How different is New York City from San Antonio? Or better yet– is your youngest son, the same as your older son? Well, if you’re the federal government these aren’t important questions to consider when it comes to creating education policy.
Known as Common Core, the Department of Education has provided billions in federal funding to support a push for national education standards and tests across the country. The problem is that for the last fifty years, federal intervention into education policy has only grown in size and scope without much success at improving educational outcomes.
Common Core and the Hispanic community
This is a particularly serious problem for our Hispanic community that continues to suffer from a high rate of High School Drop outs and stagnant math and reading scores.
Rather than considering innovative ways of overhauling our failing education system, federal policymakers are convinced that all we need to do is empower the government even more and make decisions on behalf of local school officials, parents, and students.
To be sure, this is an approach that has been embraced by both sides of the aisle. In fact it was President George W. Bush’s first term signature legislative achievement, No Child Left Behind that is the latest iteration of a penchant by the federal government to interject in local school policy.
In fact, if there is any bipartisanship in Washington, D.C. at the moment, it’s largely centered on the fact that just about everyone agrees that NCLB was a bad piece of legislation that has largely failed to move the needle when it comes to providing a quality education to every student. This is why it’s all the more puzzling to see the push for Common Core national standards and tests. It’s an effort that fundamentally disregards the lessons of fifty years of failed federal intervention into education.
Unfortunately, our Hispanic community is being led to believe that Common Core is exactly what’s needed to fix our failing school system and improve educational achievement. In fact, even some of our country’s biggest Spanish language networks have partnered up with government officials to promote Common Core.
The reality is that Common Core will disempower parents by further removing them from decisions about what is taught in their children’s schools. State after state is voicing concerns about Common Core, including the state of Florida with a sizable Hispanic population. Some, like Indiana, have even put the effort on hold altogether.
Common Core fails to consider the particular needs of students in our community, including cultural and even linguistic needs. The Hispanic community, more than ever needs greater choices and options when it comes to providing our children with a quality education.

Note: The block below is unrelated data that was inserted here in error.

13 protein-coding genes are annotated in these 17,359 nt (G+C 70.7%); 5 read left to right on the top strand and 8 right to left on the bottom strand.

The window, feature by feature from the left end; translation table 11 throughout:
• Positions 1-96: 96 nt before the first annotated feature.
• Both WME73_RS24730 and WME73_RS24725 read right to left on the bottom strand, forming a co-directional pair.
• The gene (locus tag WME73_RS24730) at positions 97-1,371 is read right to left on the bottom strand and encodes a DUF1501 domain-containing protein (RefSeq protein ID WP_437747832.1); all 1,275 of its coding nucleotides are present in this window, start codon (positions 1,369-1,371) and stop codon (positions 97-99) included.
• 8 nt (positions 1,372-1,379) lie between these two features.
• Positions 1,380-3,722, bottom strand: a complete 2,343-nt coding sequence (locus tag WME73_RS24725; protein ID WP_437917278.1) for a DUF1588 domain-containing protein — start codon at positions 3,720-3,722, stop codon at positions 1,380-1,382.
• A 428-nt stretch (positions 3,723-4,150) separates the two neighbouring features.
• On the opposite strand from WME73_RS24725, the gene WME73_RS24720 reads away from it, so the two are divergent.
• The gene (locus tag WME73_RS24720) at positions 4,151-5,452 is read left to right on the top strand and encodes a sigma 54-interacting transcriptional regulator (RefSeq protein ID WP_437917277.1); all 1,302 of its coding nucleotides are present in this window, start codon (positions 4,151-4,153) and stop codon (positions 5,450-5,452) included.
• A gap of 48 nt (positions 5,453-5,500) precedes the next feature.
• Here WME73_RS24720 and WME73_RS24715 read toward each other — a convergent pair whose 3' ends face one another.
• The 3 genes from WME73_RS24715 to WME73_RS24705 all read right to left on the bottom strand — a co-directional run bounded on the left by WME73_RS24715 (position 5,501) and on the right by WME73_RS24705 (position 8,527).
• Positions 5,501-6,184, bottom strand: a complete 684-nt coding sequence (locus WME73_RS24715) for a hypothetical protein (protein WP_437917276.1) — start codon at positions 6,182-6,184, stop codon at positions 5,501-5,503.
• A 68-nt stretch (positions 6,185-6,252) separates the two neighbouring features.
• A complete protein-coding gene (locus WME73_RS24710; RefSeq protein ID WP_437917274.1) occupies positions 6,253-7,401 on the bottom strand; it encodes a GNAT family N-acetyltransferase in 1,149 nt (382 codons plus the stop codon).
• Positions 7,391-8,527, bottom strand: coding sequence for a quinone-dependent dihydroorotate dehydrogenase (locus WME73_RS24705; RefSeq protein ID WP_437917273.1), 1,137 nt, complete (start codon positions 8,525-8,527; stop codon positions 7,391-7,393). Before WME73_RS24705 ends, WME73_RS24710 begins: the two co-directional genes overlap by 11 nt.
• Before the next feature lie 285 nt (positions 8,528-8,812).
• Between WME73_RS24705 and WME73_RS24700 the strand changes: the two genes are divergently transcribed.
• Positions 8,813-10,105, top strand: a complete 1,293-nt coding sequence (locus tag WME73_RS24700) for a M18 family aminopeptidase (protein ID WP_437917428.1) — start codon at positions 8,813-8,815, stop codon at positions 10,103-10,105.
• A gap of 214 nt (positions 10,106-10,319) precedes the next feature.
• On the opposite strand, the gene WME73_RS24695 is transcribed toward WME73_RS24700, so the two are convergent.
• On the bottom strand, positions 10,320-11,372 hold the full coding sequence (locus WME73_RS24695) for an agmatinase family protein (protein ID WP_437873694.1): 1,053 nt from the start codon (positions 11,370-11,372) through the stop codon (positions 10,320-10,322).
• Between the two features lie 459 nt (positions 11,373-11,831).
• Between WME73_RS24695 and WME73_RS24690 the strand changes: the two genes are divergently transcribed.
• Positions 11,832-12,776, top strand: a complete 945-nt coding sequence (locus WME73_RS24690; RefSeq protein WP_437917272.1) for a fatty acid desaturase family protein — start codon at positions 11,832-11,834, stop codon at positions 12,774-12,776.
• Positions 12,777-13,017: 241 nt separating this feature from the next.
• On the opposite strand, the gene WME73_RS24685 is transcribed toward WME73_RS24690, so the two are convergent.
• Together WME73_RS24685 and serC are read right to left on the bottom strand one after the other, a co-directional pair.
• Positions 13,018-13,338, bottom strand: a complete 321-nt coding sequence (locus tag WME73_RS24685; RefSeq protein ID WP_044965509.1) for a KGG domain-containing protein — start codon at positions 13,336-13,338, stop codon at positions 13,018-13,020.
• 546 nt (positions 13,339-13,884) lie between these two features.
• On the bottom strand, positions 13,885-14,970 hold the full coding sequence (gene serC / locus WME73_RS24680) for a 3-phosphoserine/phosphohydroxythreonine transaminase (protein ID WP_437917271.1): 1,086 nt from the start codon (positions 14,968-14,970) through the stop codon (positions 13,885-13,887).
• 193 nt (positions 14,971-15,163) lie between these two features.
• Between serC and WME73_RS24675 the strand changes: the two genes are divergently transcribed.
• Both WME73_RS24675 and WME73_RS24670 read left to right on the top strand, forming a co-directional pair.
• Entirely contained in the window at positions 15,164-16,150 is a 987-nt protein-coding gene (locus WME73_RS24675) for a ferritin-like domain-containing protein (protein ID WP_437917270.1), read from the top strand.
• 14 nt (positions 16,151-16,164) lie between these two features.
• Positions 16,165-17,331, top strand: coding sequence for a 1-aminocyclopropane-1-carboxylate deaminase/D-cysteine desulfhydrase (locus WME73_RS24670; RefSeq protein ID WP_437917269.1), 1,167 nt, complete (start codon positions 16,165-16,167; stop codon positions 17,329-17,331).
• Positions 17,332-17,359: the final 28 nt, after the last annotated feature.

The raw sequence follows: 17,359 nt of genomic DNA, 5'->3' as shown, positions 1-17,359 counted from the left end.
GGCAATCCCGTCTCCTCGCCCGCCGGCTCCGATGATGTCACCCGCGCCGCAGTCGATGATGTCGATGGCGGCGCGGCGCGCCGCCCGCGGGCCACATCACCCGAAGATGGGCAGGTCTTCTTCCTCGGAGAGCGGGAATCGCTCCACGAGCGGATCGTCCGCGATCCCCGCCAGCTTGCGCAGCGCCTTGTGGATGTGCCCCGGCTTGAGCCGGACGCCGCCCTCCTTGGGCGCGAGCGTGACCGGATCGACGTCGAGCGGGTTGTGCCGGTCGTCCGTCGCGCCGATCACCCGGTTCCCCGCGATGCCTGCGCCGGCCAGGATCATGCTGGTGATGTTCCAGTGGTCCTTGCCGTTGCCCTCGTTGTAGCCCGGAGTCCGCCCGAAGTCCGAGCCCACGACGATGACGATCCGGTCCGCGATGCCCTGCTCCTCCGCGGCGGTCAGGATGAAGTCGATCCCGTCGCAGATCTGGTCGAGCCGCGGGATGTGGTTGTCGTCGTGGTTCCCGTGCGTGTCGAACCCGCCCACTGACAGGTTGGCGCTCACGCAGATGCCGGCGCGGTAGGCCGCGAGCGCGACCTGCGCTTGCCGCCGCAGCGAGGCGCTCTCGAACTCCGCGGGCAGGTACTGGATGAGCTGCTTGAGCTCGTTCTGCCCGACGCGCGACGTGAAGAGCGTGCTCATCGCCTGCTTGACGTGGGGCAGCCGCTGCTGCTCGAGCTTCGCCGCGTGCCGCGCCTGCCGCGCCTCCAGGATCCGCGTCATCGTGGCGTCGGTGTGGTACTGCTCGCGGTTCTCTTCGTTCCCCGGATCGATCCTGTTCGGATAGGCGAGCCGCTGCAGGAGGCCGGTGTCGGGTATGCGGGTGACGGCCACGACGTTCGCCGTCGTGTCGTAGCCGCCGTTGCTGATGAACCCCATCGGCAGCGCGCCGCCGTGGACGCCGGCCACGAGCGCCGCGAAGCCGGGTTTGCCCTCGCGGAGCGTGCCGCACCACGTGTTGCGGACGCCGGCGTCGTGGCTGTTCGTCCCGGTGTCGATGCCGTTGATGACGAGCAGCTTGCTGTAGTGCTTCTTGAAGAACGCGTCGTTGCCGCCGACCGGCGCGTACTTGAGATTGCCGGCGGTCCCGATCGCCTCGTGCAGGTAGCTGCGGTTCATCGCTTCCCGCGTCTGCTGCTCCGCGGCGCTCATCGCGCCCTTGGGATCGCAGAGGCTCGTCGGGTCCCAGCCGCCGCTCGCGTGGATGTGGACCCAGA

A top down approach, as is the case with Common Core, is the opposite of what we need.
Rather than looking to repeat the same mistakes of the past, education policymakers ought to look to the states, the laboratories of democracy, for innovation and success stories. Take the state of Arizona (also with a sizable Hispanic population) that instituted Education Savings Account (ESA’s).
Arizona parents who chose to withdraw their child from the public school system can have 90 percent of what the state would have spent on the child deposited directly into an education savings account. The parents can then use that money to pay for private school tuition, online learning, special education services, textbooks – any education-related services or provider. They can even roll over unused funds from year-to-year, and can roll funds into a college savings account. In other words, they can completely customize their child’s education.
It’s that type of customization – not centralization through national standards – that will truly empower parents and improve educational opportunity.
The educational system needs a dramatic overhaul. Common Core is doubling down on a failed strategy. Let’s empower the local community, educators and parents to provide our children with the best possible education.
Israel Ortega is the Manager for Strategic Initiatives at The Heritage Foundation and is also the Editor of Libertad.org – the Spanish language page of The Heritage Foundation. You can follow him on Twitter: @IzzyOrtega